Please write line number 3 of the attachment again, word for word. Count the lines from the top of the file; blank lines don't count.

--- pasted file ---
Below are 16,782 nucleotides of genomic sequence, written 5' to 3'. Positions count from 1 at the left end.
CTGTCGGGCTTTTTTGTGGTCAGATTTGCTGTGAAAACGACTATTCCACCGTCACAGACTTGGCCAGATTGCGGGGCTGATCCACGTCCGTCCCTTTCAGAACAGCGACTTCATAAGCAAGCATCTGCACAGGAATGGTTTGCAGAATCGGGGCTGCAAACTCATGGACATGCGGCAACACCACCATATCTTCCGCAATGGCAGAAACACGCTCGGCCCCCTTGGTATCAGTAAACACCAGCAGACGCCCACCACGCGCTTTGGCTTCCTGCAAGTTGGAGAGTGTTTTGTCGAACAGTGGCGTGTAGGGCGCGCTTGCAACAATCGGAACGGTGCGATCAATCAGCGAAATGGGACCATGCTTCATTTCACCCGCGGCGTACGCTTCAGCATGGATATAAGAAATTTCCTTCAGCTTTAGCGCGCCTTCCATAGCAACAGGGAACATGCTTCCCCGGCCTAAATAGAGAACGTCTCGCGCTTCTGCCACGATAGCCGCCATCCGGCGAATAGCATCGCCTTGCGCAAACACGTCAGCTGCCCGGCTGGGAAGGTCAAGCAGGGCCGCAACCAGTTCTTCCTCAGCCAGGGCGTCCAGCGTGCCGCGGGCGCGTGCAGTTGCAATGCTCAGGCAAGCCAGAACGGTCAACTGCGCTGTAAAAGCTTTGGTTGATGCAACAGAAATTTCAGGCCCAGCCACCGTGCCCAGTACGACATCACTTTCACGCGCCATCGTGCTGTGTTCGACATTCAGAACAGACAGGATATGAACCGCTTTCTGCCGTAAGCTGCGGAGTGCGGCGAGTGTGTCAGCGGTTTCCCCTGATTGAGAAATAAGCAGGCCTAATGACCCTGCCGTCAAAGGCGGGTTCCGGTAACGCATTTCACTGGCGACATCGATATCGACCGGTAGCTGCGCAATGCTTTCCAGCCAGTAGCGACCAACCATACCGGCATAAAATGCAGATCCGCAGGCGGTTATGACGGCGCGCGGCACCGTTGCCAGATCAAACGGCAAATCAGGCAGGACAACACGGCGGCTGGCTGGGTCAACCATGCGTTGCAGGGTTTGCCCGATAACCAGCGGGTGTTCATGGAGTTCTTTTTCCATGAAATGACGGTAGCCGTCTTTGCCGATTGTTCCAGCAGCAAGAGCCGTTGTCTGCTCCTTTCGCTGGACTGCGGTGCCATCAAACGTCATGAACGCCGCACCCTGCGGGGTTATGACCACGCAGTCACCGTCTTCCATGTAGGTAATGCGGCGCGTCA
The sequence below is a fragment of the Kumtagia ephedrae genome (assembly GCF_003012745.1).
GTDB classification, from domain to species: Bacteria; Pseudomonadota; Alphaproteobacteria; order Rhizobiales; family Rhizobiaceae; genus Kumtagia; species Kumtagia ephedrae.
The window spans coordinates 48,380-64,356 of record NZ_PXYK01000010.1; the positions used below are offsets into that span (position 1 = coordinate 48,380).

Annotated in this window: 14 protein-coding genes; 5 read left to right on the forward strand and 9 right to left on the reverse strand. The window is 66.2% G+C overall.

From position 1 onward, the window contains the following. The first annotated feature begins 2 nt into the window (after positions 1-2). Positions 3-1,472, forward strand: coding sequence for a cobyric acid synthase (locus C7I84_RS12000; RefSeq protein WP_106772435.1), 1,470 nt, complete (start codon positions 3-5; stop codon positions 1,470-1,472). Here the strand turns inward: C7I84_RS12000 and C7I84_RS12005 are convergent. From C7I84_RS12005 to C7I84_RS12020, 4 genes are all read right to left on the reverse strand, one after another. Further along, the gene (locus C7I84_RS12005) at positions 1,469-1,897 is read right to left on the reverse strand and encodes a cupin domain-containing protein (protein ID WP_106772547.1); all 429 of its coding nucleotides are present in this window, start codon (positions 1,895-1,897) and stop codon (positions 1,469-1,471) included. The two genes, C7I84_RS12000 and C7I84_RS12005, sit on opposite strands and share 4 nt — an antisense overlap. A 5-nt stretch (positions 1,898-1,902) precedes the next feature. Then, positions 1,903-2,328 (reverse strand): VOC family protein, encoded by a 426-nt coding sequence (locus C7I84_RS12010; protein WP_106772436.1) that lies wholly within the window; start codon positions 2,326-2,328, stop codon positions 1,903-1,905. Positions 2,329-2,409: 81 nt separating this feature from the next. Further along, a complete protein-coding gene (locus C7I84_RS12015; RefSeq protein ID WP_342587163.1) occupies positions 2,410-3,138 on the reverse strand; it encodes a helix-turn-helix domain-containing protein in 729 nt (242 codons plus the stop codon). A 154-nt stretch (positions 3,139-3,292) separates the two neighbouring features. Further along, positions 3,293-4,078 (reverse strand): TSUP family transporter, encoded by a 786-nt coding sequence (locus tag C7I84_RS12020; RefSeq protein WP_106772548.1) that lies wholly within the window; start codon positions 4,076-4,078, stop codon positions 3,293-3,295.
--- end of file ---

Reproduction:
The sequence below is a fragment of the Kumtagia ephedrae genome (assembly GCF_003012745.1).